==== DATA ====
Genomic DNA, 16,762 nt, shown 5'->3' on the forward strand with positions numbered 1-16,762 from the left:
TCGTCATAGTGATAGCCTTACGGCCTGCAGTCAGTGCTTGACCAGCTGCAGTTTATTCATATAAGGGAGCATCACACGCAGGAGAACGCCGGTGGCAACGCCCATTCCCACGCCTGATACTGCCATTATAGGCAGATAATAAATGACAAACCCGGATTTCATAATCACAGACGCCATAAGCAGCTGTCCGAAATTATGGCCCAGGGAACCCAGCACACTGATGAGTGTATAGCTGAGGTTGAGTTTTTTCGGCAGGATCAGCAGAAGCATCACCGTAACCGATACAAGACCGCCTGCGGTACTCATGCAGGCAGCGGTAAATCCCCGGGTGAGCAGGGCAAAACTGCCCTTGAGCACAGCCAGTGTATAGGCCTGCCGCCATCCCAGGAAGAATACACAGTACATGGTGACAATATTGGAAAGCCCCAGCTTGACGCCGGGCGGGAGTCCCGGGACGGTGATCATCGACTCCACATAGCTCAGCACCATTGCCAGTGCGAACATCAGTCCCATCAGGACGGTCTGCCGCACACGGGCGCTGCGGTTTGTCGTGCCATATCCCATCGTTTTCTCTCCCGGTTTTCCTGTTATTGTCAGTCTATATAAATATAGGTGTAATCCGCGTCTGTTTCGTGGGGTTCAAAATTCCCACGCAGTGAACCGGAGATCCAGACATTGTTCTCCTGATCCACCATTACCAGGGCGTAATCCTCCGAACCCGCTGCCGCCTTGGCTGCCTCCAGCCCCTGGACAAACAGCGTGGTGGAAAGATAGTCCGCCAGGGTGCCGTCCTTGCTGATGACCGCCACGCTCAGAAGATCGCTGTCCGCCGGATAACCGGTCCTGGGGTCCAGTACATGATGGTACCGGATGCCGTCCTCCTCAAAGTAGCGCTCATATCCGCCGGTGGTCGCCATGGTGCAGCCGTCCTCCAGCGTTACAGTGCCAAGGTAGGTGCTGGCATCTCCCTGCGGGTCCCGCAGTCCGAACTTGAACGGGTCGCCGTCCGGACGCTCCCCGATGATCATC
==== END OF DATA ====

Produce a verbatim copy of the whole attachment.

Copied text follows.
Genomic DNA, 16,762 nt, shown 5'->3' on the forward strand with positions numbered 1-16,762 from the left:
TCGTCATAGTGATAGCCTTACGGCCTGCAGTCAGTGCTTGACCAGCTGCAGTTTATTCATATAAGGGAGCATCACACGCAGGAGAACGCCGGTGGCAACGCCCATTCCCACGCCTGATACTGCCATTATAGGCAGATAATAAATGACAAACCCGGATTTCATAATCACAGACGCCATAAGCAGCTGTCCGAAATTATGGCCCAGGGAACCCAGCACACTGATGAGTGTATAGCTGAGGTTGAGTTTTTTCGGCAGGATCAGCAGAAGCATCACCGTAACCGATACAAGACCGCCTGCGGTACTCATGCAGGCAGCGGTAAATCCCCGGGTGAGCAGGGCAAAACTGCCCTTGAGCACAGCCAGTGTATAGGCCTGCCGCCATCCCAGGAAGAATACACAGTACATGGTGACAATATTGGAAAGCCCCAGCTTGACGCCGGGCGGGAGTCCCGGGACGGTGATCATCGACTCCACATAGCTCAGCACCATTGCCAGTGCGAACATCAGTCCCATCAGGACGGTCTGCCGCACACGGGCGCTGCGGTTTGTCGTGCCATATCCCATCGTTTTCTCTCCCGGTTTTCCTGTTATTGTCAGTCTATATAAATATAGGTGTAATCCGCGTCTGTTTCGTGGGGTTCAAAATTCCCACGCAGTGAACCGGAGATCCAGACATTGTTCTCCTGATCCACCATTACCAGGGCGTAATCCTCCGAACCCGCTGCCGCCTTGGCTGCCTCCAGCCCCTGGACAAACAGCGTGGTGGAAAGATAGTCCGCCAGGGTGCCGTCCTTGCTGATGACCGCCACGCTCAGAAGATCGCTGTCCGCCGGATAACCGGTCCTGGGGTCCAGTACATGATGGTACCGGATGCCGTCCTCCTCAAAGTAGCGCTCATATCCGCCGGTGGTCGCCATGGTGCAGCCGTCCTCCAGCGTTACAGTGCCAAGGTAGGTGCTGGCATCTCCCTGCGGGTCCCGCAGTCCGAACTTGAACGGGTCGCCGTCCGGACGCTCCCCGATGATCATC